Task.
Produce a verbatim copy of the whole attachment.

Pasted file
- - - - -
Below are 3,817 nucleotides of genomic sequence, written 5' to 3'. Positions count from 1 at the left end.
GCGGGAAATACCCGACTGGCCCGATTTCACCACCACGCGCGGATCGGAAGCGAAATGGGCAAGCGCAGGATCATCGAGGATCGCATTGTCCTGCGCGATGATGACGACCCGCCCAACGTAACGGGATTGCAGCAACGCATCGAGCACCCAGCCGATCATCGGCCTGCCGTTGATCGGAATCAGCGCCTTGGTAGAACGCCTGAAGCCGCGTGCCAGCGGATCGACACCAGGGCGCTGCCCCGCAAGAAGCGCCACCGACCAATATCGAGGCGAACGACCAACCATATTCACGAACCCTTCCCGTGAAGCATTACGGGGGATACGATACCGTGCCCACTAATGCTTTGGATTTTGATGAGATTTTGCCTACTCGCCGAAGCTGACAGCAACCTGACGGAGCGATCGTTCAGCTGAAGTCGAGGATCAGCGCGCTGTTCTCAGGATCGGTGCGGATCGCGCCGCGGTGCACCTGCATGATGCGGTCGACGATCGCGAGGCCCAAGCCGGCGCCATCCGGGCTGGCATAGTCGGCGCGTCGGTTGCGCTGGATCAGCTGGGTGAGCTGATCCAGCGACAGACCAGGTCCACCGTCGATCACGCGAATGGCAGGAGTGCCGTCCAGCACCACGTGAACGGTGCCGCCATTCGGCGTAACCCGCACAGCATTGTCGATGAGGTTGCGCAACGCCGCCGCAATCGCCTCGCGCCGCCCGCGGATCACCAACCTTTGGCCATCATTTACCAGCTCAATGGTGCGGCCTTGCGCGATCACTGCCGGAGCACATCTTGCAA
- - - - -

Below are 3,817 nucleotides of genomic sequence, written 5' to 3'. Positions count from 1 at the left end.
GCGGGAAATACCCGACTGGCCCGATTTCACCACCACGCGCGGATCGGAAGCGAAATGGGCAAGCGCAGGATCATCGAGGATCGCATTGTCCTGCGCGATGATGACGACCCGCCCAACGTAACGGGATTGCAGCAACGCATCGAGCACCCAGCCGATCATCGGCCTGCCGTTGATCGGAATCAGCGCCTTGGTAGAACGCCTGAAGCCGCGTGCCAGCGGATCGACACCAGGGCGCTGCCCCGCAAGAAGCGCCACCGACCAATATCGAGGCGAACGACCAACCATATTCACGAACCCTTCCCGTGAAGCATTACGGGGGATACGATACCGTGCCCACTAATGCTTTGGATTTTGATGAGATTTTGCCTACTCGCCGAAGCTGACAGCAACCTGACGGAGCGATCGTTCAGCTGAAGTCGAGGATCAGCGCGCTGTTCTCAGGATCGGTGCGGATCGCGCCGCGGTGCACCTGCATGATGCGGTCGACGATCGCGAGGCCCAAGCCGGCGCCATCCGGGCTGGCATAGTCGGCGCGTCGGTTGCGCTGGATCAGCTGGGTGAGCTGATCCAGCGACAGACCAGGTCCACCGTCGATCACGCGAATGGCAGGAGTGCCGTCCAGCACCACGTGAACGGTGCCGCCATTCGGCGTAACCCGCACAGCATTGTCGATGAGGTTGCGCAACGCCGCCGCAATCGCCTCGCGCCGCCCGCGGATCACCAACCTTTGGCCATCATTTACCAGCTCAATGGTGCGGCCTTGCGCGATCACTGCCGGAGCACATCTTGCAA